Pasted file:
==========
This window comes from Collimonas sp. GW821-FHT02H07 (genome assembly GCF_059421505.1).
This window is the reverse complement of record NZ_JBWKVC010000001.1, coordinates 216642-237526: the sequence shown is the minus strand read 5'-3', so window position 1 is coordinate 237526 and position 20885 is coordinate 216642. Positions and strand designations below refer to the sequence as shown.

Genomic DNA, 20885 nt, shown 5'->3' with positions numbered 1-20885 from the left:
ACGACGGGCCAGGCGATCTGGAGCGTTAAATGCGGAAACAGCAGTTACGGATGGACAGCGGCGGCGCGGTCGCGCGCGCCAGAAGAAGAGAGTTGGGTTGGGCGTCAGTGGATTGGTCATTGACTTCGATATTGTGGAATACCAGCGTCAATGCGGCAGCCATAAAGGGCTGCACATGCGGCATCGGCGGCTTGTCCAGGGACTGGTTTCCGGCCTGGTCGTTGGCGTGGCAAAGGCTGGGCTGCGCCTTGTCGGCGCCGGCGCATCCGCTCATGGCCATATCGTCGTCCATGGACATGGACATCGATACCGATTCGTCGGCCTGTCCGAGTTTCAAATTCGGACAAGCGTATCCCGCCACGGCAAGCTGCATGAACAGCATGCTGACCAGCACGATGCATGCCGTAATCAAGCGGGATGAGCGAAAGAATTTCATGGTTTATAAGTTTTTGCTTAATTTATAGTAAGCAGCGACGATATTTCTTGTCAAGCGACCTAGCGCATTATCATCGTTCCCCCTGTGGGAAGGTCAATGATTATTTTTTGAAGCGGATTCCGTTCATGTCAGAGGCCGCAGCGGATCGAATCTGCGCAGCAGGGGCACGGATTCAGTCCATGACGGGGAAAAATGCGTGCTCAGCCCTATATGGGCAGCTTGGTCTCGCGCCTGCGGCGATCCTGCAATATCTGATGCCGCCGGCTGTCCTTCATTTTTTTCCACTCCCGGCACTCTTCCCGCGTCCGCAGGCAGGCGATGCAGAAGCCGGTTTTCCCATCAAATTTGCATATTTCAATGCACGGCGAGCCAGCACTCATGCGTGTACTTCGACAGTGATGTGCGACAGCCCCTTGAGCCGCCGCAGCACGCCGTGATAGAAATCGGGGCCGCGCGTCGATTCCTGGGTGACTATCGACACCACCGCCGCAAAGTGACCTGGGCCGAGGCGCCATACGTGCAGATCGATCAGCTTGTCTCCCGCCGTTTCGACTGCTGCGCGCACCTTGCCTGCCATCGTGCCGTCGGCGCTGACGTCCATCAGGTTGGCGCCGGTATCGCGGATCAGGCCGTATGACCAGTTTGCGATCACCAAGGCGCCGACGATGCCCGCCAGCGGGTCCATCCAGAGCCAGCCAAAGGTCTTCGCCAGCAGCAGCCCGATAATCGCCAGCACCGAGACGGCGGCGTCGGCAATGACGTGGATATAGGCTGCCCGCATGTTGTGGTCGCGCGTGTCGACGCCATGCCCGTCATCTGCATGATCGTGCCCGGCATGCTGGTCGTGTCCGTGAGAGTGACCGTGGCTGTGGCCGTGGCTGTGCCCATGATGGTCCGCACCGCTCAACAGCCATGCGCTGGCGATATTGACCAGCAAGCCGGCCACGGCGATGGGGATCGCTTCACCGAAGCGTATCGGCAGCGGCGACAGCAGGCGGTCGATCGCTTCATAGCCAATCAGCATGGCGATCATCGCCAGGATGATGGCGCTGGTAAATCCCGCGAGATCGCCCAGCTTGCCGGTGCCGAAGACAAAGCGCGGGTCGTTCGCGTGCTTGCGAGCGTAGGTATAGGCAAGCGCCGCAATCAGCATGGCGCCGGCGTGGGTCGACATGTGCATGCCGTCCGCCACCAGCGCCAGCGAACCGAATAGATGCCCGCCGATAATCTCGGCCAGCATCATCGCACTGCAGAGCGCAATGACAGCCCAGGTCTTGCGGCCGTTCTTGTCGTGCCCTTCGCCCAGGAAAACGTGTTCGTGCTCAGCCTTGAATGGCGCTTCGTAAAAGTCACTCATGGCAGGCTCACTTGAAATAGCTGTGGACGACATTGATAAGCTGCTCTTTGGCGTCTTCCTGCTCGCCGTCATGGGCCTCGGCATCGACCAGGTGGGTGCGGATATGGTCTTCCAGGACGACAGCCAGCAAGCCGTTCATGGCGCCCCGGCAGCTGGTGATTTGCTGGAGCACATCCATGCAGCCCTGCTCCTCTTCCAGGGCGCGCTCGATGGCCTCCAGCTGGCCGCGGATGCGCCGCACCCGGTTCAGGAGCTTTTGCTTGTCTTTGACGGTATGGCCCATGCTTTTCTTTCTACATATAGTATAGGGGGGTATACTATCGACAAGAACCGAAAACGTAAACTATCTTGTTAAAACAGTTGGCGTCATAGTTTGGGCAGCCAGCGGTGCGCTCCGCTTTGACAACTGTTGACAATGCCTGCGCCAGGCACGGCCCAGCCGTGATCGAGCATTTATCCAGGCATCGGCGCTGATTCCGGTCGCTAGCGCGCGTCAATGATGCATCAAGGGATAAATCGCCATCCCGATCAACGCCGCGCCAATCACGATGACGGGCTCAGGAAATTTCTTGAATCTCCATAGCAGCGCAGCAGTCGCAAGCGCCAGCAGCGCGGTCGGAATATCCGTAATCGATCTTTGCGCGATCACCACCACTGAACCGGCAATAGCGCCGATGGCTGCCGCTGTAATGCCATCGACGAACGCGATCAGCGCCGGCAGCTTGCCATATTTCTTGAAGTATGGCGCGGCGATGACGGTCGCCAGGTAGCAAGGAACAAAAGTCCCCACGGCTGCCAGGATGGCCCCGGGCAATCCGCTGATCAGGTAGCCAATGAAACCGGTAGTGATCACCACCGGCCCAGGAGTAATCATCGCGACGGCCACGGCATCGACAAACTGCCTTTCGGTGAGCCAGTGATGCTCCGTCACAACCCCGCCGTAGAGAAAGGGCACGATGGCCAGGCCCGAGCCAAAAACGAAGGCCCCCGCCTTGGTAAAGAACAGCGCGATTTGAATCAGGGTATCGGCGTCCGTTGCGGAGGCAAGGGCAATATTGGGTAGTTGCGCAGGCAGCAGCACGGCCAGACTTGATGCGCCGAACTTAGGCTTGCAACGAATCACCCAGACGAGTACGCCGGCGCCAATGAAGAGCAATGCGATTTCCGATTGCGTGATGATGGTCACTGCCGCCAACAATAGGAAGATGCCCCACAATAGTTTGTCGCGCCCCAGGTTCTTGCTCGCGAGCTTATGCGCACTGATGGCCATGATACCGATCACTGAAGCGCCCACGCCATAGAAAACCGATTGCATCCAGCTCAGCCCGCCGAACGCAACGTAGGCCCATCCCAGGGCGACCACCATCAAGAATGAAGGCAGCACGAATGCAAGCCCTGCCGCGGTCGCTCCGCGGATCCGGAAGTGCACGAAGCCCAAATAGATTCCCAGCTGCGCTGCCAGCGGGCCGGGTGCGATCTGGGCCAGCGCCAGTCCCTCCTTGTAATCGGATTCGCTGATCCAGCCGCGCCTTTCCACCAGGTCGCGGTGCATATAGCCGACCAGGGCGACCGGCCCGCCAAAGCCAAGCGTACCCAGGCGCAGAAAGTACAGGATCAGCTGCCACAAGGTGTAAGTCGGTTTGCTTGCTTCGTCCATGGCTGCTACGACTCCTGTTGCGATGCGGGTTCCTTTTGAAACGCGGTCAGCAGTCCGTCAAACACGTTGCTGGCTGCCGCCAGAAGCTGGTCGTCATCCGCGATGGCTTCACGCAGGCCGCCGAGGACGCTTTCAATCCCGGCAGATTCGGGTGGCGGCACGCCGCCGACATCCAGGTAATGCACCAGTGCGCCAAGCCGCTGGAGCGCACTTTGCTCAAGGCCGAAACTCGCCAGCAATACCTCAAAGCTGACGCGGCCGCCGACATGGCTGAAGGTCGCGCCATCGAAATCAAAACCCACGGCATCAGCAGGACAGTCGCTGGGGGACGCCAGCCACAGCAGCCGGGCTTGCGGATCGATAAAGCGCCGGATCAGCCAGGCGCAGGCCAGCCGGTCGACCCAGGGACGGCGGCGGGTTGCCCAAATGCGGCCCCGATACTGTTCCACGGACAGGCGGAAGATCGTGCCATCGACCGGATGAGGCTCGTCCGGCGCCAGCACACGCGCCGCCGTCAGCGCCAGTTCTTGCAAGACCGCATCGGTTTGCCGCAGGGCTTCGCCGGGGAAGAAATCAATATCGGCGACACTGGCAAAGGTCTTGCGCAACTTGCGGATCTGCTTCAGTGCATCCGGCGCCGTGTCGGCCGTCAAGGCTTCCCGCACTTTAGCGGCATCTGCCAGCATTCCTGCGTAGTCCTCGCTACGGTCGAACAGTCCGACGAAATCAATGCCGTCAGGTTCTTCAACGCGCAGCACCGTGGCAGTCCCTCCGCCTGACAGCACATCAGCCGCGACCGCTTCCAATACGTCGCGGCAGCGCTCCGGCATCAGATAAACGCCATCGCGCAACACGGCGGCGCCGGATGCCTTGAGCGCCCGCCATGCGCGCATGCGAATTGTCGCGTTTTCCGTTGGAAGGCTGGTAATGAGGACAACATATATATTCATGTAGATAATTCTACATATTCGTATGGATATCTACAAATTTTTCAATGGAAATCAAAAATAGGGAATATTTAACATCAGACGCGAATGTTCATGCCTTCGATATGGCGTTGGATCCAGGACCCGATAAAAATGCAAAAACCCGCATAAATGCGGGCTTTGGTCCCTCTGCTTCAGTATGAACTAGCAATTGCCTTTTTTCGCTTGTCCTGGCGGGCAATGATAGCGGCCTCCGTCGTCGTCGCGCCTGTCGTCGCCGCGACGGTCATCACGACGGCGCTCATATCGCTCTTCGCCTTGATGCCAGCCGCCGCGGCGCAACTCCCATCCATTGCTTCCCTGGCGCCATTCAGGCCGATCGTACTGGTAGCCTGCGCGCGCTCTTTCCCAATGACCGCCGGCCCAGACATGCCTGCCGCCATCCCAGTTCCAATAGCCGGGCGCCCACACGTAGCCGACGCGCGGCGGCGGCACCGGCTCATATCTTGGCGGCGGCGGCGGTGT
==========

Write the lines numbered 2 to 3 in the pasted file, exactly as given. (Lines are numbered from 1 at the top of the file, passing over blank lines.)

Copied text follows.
This window is the reverse complement of record NZ_JBWKVC010000001.1, coordinates 216642-237526: the sequence shown is the minus strand read 5'-3', so window position 1 is coordinate 237526 and position 20885 is coordinate 216642. Positions and strand designations below refer to the sequence as shown.

Genomic DNA, 20885 nt, shown 5'->3' with positions numbered 1-20885 from the left: